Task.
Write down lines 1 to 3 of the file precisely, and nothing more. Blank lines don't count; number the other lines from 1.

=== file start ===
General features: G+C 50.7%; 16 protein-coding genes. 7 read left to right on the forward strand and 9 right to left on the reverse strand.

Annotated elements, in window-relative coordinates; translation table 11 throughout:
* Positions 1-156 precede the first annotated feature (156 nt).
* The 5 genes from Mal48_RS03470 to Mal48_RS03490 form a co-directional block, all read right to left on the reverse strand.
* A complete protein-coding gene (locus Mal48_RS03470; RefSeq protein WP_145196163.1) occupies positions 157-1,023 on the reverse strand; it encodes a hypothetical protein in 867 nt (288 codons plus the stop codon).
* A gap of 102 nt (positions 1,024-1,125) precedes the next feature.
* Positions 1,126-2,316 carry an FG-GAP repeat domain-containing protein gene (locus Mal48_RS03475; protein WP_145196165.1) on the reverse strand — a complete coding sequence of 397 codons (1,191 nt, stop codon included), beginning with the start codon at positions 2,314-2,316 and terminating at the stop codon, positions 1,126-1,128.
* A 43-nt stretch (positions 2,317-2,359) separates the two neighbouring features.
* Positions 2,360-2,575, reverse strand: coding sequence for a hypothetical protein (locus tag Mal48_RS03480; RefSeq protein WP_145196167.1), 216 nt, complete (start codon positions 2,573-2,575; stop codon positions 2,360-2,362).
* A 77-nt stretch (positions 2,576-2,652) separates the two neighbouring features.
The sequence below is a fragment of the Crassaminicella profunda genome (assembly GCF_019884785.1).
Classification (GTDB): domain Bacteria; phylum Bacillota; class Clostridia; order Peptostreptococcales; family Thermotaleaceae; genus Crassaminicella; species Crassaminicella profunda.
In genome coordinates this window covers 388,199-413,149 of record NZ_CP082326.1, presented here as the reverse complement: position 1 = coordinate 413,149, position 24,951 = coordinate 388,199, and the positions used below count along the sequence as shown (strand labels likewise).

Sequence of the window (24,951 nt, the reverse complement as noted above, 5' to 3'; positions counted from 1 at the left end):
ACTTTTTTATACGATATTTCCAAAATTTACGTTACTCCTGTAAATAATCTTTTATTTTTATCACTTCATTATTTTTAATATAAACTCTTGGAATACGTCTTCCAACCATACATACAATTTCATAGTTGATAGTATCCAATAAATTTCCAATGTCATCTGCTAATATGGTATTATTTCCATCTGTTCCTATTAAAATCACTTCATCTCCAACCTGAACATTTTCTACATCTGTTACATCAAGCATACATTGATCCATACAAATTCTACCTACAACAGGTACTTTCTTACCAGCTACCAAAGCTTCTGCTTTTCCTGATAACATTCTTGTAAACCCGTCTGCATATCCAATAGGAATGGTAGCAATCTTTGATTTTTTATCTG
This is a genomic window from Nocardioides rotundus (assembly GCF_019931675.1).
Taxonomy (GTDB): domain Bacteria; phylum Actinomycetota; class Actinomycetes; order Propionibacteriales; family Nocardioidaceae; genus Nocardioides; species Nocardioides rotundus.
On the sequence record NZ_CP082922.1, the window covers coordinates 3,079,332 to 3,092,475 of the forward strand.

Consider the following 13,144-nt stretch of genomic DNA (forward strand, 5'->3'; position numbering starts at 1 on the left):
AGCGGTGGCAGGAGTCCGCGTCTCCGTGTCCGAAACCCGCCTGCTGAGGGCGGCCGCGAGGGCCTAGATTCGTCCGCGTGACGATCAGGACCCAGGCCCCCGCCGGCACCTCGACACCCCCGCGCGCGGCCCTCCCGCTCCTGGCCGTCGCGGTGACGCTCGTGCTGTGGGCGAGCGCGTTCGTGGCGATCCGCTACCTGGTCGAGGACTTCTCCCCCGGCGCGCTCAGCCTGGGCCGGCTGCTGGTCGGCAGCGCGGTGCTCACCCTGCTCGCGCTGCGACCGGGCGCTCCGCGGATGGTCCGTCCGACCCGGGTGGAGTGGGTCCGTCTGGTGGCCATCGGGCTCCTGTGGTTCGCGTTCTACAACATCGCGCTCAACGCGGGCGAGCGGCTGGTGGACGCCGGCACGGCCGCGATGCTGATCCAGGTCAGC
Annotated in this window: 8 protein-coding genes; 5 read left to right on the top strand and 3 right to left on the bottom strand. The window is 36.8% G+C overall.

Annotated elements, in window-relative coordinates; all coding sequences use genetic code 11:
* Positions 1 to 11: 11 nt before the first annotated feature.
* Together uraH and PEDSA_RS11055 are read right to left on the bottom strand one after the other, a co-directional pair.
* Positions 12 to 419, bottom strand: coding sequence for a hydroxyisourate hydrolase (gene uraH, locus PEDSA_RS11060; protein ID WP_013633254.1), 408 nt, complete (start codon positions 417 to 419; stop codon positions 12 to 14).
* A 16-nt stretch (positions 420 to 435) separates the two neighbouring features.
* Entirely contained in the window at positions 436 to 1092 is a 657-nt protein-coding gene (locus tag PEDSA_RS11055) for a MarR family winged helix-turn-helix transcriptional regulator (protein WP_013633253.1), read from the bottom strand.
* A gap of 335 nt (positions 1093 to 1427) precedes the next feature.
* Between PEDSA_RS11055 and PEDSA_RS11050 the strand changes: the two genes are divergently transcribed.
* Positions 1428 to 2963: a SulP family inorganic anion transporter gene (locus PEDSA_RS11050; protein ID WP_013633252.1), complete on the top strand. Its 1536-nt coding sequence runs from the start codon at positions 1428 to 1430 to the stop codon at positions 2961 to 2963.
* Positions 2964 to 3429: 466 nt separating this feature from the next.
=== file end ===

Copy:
General features: G+C 50.7%; 16 protein-coding genes. 7 read left to right on the forward strand and 9 right to left on the reverse strand.

Annotated elements, in window-relative coordinates; translation table 11 throughout:
* Positions 1-156 precede the first annotated feature (156 nt).